Michael, your apology is accepted. There actually was a leak the night before Leon Podesta's interview with the WaPo, hence my use of the term. "Spreading rumors" is really not my thing so I do appreciate your humility in posting an apology. That being said, your defense of embryonic stem cell research has confused me: "Stem cells prior to gastrulation may not even be human" --Yes, if you are talking about animal-human hybrids (Thanks England! Brave new world, here we come) then yes, the stem cells may be of human or animal origin. That's beside the point. When you develop a human embryonic stem cell line, you are removing cells from the inner cell mass from a blastocyst whose origins and development are human without question. If you take a human egg and sperm, it forms a zygote whose behavior (scientifically speaking) is completely different than the sperm and the egg. If allowed the proper environment and fatal genetic defects, etc., it is fated to become a morula, blastocyst, fetus, to a new human baby, not a puppy or giraffe. The zygote exhibits a developmental trajectory that is different from the egg and sperm. It is a new human organism. It is a human life. This is not a theological answer, but a scientific one. But if you destroy that blastocyst (as is done when embryonic stem cell lines are created by removing the inner cell mass), you have destroyed a human life. Again, this is not a theological discussion about ensoulment of the developing human.
9 years ago
I wanted to comment about IVF embryos. Even if one wishes to disregard that embryos are human life and use IVF created embryos to harvest stem cells, these will not work for therapeutic applications. The stem cells will be obtained from non-identical human embryos and if infused into patients, it will be rejected by the recipient's immune system. This is wildly acknowledged by scientists in the field, hence, the push for cloning. But cloning requires new ova to be "donated" by women. In S. Korea, the disgraced researcher Dr. Hwang Koo Suk (who lied about having successfully cloned a human embryo and deriving viable ES cells from them) was found to have used thousands of oocytes in his research, obtained many times by coercing junior female researcher into egg donation. In this country, the donation would be compensated with money (just like those IVF egg donations), which is a subtle form of coercion that disproportionately affects the poor and minorities. And at what price to the woman who must endure mega doses of hormones to superovulate to provide enough eggs? Why, then, when there are many viable alternatives (in fact more viable) to the many moral and ethical problems with ESC research do we continue on this path? To date, adult (be it marrow, cord blood, etc.) stem cell therapy has proven in animal as well as human studies to efficaciously treat MS, Parkinson's, Type I DM. Two scientists who originally worked on ESC research published last year that they had created induced pluripotent stem cells (IPSCs), which are adult skin cells reprogrammed genetically to a pluripotent pattern. Hence, they display the same plasticity as embryonic stem cells without destroying embryos to do it. One of the scientists who talked about why he decided to adopt this new line of investigation said: “If human embryonic stem cell research does not make you at least a little bit uncomfortable, you have not thought about it enough.”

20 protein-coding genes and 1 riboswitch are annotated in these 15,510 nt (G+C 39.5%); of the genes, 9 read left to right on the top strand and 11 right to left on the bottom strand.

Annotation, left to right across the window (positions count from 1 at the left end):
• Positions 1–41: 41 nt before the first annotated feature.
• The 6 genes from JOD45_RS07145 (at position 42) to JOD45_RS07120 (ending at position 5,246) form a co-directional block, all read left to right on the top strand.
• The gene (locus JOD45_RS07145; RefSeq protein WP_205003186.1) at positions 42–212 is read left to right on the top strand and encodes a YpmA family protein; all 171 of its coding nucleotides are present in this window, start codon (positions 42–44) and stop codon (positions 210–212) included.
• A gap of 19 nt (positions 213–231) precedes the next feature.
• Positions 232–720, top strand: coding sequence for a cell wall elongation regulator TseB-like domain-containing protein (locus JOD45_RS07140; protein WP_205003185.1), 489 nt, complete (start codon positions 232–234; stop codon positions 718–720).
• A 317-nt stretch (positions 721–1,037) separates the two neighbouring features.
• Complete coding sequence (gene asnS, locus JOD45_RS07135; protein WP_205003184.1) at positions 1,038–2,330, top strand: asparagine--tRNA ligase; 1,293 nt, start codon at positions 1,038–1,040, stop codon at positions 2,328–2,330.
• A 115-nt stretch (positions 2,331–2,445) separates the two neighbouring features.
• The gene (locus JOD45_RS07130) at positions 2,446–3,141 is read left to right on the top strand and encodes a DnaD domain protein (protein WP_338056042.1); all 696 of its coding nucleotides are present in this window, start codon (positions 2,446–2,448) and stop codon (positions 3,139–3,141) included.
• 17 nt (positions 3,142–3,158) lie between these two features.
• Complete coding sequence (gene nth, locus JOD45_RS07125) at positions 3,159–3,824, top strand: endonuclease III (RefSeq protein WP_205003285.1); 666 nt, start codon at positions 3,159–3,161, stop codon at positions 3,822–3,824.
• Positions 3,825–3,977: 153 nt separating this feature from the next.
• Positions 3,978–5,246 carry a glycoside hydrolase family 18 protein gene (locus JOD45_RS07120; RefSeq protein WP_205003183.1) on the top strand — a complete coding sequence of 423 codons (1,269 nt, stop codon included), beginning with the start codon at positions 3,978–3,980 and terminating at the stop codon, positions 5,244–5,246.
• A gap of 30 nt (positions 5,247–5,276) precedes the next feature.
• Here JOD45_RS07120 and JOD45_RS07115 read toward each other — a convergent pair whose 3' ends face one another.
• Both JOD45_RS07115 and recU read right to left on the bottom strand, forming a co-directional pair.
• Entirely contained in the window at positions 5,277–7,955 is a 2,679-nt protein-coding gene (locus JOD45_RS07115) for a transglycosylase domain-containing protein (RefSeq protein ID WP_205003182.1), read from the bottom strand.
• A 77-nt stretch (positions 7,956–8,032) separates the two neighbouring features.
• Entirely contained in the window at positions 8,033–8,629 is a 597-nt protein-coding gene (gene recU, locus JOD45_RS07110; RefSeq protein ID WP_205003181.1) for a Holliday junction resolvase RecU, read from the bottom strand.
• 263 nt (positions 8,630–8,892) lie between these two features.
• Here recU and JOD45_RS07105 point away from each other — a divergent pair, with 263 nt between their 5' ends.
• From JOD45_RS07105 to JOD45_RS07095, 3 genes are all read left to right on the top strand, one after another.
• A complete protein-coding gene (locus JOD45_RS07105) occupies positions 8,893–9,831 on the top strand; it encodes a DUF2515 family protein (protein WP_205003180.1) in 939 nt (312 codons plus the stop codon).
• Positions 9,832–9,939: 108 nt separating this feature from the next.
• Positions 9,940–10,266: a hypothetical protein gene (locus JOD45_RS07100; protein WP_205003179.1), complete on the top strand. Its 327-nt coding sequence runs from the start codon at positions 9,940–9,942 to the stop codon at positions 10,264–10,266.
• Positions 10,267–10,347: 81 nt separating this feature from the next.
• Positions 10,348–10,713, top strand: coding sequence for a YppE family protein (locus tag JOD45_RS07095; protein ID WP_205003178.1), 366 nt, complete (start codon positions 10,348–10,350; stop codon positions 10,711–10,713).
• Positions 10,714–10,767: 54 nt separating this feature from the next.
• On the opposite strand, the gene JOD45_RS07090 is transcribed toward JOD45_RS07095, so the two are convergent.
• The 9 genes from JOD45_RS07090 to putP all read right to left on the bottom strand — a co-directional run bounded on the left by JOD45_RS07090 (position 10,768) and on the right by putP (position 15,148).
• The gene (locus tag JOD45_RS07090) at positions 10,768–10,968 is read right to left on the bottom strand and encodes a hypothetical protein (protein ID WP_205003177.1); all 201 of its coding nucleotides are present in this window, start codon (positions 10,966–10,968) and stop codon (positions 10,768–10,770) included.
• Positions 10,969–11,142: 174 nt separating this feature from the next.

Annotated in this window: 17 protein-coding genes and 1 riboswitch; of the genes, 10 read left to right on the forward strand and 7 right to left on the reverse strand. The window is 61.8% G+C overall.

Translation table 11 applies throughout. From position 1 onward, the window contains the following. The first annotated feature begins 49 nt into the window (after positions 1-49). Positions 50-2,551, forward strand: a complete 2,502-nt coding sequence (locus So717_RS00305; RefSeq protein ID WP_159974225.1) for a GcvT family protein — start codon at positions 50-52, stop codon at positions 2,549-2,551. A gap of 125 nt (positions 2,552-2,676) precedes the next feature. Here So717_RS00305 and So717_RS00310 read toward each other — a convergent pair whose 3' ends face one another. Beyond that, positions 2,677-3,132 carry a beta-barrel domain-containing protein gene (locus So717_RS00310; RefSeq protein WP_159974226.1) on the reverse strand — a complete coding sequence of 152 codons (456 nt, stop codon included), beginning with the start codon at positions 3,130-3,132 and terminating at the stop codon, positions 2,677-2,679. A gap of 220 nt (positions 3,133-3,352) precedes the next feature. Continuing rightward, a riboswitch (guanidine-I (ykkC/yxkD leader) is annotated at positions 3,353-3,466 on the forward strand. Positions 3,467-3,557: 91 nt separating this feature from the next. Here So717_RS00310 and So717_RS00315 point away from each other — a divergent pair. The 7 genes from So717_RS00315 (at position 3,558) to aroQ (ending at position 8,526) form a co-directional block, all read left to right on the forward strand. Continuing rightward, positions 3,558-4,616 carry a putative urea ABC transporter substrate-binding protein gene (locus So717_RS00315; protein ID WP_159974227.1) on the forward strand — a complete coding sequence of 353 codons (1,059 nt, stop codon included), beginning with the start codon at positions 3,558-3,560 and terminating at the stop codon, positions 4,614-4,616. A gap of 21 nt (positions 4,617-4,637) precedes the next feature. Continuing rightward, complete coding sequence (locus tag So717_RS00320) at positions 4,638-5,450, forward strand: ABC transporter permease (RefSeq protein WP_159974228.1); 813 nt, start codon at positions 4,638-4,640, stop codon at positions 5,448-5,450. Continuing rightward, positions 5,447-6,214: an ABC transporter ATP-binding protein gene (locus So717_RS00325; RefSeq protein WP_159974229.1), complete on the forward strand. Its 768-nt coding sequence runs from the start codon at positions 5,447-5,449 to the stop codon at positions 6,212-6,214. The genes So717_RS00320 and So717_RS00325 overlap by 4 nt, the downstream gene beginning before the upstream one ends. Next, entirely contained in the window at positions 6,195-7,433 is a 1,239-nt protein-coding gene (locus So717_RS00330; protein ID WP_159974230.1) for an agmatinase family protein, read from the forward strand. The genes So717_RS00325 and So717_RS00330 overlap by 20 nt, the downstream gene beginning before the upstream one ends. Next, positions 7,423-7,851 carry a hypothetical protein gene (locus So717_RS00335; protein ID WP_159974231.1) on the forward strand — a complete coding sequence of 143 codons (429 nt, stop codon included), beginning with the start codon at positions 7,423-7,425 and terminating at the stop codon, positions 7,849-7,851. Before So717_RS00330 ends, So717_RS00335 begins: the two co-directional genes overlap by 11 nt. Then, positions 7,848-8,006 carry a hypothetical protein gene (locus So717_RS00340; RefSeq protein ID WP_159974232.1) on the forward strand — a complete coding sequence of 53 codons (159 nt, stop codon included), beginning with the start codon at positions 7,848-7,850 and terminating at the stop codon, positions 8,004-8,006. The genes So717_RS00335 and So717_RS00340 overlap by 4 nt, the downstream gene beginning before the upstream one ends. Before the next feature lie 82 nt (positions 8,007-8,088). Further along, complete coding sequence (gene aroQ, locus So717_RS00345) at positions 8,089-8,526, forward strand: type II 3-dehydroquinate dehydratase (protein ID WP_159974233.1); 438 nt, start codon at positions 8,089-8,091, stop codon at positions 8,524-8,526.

9 years ago
To which bishops is Mr. Steinfels referring? The directive of the USCCB to Catholic voters was specifically NOT to be one issue voters but to inform their consciences based on the whole range of life issues and all others affecting the dignity of the human person. This did not preclude voting for a pro-choice candidate when it comes to abortion as long as the voter was not voting with the specific intent of promoting it. As a group the US bishops have been very clear about this for quite some time, although a minority of individual bishops have continued to insist that abortion "trumps" all other issues. It seems that in this case the USCCB cannot win for losing.
9 years ago
Using the parlance of the recent election, let's call this what it is: a small group of U.S. Bishops 'went rogue,' stepping away from the intelligent, nuanced discussion put forth in 'Faithful Citizenship' to put forth their own more narrow-minded interpretation of how Catholics should vote. My concern is rather than standing as a united voice (see history of the word: 'Catholic'), the Bishops now appear as fragmented leadership. Let us pray for them as they attend their U.S. Conference.
9 years ago
Perhaps the bishops' problem is that they rely too much on moral reasoning and not enough on Gospel values. We are still measuring how far we can go in killing before it becomes morally unacceptable. What Christ thinks of all violence is pretty clear. And the bishops still seem to underestimate the intelligence, sincerity, and deep faith of the people. When bishops start to listen more, their moral authority will be strengthened, not weakened.
9 years ago
Astute analysis, indeed. And it must take at least a little bit of schadenfreude to refer to your Bishops as "losers". On a day when leaks from the President-Elect's office foreshadow executive decisions allowing goverment support of the intentional creation and destruction of human embryos for embryonic stem cells as well as including abortion as part of USAID's promotion of "family planning", analyzing the political saavy or lack thereof of our shepherds seems trivial to me.
9 years ago
Anne, I don't really trust accounts of Obama transition leaks. His operation did not leak once in the campaign. Why would they now? Don't spread rumors.
9 years ago
Michael, Anne is not spreading rumors. Obama's new chief of staff has stated that Obama will reverse President Bush's executive orders banning embryonic stem cell research. Face the truth, Mr. Obama is hostile to the child in the womb.